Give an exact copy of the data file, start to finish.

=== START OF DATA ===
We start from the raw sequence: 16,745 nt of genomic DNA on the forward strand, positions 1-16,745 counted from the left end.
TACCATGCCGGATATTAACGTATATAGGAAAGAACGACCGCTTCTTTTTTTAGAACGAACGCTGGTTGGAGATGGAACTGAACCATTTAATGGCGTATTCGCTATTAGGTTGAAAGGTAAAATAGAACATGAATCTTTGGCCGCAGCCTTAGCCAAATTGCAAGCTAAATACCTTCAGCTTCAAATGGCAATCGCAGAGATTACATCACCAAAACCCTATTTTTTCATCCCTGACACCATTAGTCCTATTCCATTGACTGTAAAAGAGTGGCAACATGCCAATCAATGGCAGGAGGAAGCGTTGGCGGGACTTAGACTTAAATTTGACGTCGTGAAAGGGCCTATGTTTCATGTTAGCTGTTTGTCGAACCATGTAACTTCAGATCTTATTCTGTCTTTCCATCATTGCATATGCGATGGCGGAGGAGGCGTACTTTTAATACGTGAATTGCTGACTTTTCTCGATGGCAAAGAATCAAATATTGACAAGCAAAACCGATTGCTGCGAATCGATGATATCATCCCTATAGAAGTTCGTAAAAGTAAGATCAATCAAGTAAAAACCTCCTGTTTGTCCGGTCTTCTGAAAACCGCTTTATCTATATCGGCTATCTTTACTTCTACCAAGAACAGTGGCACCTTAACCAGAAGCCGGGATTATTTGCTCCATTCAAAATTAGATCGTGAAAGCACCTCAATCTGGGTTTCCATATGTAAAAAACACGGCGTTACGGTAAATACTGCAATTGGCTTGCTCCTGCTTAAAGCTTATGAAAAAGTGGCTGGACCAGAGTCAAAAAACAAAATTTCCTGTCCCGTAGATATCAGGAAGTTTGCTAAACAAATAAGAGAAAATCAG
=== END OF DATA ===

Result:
We start from the raw sequence: 16,745 nt of genomic DNA on the forward strand, positions 1-16,745 counted from the left end.
TACCATGCCGGATATTAACGTATATAGGAAAGAACGACCGCTTCTTTTTTTAGAACGAACGCTGGTTGGAGATGGAACTGAACCATTTAATGGCGTATTCGCTATTAGGTTGAAAGGTAAAATAGAACATGAATCTTTGGCCGCAGCCTTAGCCAAATTGCAAGCTAAATACCTTCAGCTTCAAATGGCAATCGCAGAGATTACATCACCAAAACCCTATTTTTTCATCCCTGACACCATTAGTCCTATTCCATTGACTGTAAAAGAGTGGCAACATGCCAATCAATGGCAGGAGGAAGCGTTGGCGGGACTTAGACTTAAATTTGACGTCGTGAAAGGGCCTATGTTTCATGTTAGCTGTTTGTCGAACCATGTAACTTCAGATCTTATTCTGTCTTTCCATCATTGCATATGCGATGGCGGAGGAGGCGTACTTTTAATACGTGAATTGCTGACTTTTCTCGATGGCAAAGAATCAAATATTGACAAGCAAAACCGATTGCTGCGAATCGATGATATCATCCCTATAGAAGTTCGTAAAAGTAAGATCAATCAAGTAAAAACCTCCTGTTTGTCCGGTCTTCTGAAAACCGCTTTATCTATATCGGCTATCTTTACTTCTACCAAGAACAGTGGCACCTTAACCAGAAGCCGGGATTATTTGCTCCATTCAAAATTAGATCGTGAAAGCACCTCAATCTGGGTTTCCATATGTAAAAAACACGGCGTTACGGTAAATACTGCAATTGGCTTGCTCCTGCTTAAAGCTTATGAAAAAGTGGCTGGACCAGAGTCAAAAAACAAAATTTCCTGTCCCGTAGATATCAGGAAGTTTGCTAAACAAATAAGAGAAAATCAG